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Serena Software Beefs Up ALM Suite To Improve App Development

On Monday Serena Software announced new features for its Orchestrated Application Lifecycle Management (ALM) suite that manages application development from the requirements stage through building and testing an app to its deployment. New to Orchestrated ALM, Serena says, is a dashboard that lets people involved in a project view the whole project from end to end.

On Monday Serena Software announced new features for its Orchestrated Application Lifecycle Management (ALM) suite that manages application development from the requirements stage through building and testing an app to its deployment. New to Orchestrated ALM, Serena says, is a dashboard that lets people involved in a project view the whole project from end to end.

ALM is the process software developers follow to build an application. It begins at the requirements, or demand, stage, where teams define in detail what the application is expected to do. The development stage is where the software is written, code is edited and the application is tested to make sure it runs right and fulfills the requirements. The third stage is deployment, where the application is distributed and made available to end users, and then is maintained with updates as needed.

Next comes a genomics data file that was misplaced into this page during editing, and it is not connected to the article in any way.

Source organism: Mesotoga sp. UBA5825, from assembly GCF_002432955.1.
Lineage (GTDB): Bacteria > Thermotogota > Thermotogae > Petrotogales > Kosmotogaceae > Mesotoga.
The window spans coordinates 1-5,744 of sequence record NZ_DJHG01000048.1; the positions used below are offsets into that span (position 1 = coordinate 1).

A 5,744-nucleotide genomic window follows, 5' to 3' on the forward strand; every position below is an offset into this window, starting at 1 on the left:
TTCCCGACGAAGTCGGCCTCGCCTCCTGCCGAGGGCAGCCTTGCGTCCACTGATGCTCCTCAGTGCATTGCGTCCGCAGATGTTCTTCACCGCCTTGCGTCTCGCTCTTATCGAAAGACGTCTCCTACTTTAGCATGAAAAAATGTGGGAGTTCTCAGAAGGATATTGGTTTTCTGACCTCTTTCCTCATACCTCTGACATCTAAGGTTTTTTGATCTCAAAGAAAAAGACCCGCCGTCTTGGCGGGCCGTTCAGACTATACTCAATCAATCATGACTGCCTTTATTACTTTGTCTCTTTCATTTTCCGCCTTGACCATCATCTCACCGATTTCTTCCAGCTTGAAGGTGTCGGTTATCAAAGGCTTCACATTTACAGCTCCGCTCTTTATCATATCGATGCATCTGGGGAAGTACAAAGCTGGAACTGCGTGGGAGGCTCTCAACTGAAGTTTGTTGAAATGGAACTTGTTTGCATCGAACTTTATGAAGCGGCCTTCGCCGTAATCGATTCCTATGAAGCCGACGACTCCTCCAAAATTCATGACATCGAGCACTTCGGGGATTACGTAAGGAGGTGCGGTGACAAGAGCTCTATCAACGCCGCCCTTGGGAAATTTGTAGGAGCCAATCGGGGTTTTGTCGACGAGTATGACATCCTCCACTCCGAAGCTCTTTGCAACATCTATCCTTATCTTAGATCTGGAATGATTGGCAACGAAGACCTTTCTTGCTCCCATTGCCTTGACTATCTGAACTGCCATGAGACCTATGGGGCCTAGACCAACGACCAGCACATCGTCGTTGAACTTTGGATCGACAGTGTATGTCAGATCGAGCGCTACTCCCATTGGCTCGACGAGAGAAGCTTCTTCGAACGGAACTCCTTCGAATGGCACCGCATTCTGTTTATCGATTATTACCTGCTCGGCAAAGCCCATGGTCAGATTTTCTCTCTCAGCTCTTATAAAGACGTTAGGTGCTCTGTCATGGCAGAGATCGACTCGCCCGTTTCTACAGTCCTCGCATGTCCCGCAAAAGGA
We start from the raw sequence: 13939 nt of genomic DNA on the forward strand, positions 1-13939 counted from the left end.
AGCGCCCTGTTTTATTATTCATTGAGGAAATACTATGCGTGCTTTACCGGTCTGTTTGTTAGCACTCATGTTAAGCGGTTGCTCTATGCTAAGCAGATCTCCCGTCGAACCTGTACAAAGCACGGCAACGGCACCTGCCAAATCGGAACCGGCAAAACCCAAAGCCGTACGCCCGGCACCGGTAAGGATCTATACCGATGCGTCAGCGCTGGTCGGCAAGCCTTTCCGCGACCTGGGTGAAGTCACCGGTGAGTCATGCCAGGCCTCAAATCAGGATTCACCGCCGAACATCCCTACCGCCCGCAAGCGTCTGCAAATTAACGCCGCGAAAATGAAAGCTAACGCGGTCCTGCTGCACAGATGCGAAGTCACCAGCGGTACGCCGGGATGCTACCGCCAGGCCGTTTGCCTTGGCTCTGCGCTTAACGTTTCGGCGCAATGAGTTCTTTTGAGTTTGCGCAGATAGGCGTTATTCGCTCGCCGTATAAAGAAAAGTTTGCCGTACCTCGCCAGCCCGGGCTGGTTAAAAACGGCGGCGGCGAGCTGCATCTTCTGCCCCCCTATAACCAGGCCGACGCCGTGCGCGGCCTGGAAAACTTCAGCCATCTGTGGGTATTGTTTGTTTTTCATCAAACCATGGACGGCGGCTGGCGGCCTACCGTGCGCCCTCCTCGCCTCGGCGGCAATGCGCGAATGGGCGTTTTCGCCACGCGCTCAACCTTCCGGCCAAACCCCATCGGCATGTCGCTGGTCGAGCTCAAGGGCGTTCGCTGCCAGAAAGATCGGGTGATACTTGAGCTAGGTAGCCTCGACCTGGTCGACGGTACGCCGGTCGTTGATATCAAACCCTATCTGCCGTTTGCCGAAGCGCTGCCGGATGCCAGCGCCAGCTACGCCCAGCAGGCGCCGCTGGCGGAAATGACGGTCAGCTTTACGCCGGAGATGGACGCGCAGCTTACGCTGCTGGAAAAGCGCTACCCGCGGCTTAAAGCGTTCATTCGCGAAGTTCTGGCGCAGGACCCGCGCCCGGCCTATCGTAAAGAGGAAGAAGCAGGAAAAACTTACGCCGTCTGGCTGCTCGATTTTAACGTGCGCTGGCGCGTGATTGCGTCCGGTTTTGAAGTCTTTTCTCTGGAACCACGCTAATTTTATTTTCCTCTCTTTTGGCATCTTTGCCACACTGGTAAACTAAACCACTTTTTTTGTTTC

Serena is now offering an updated version of its Dimensions Requirements Manager, version 11, a Web-based tool that, for the first time, includes a Protoype Composer. The company has also introduced a new version of its Development Management Suite for the development phase of a project.

It's an enterprise-class solution for developing applications by incorporating a variety of software development tools and development platforms. The new Orchestrated ALM Dashboard manages the end-to-end process, giving IT professionals a wide view of the whole project, says David Hurwitz, senior VP of worldwide marketing for Serena.

"What's important is to view application delivery as a business process, recognizing that there are different teams involved, that many of the sub-processes are siloed, and that there is a disparate set of tools that are being used out there that most organizations want to leverage," Hurwitz says. "They don't want to rip and replace what they've got. They want to integrate those into an end-to-end process orchestration system."  For that reason, Orchestrated ALM works with a variety of software development programs, including HP Quality Center, Microsoft's Visual Studio, the Eclipse open source platform and others.

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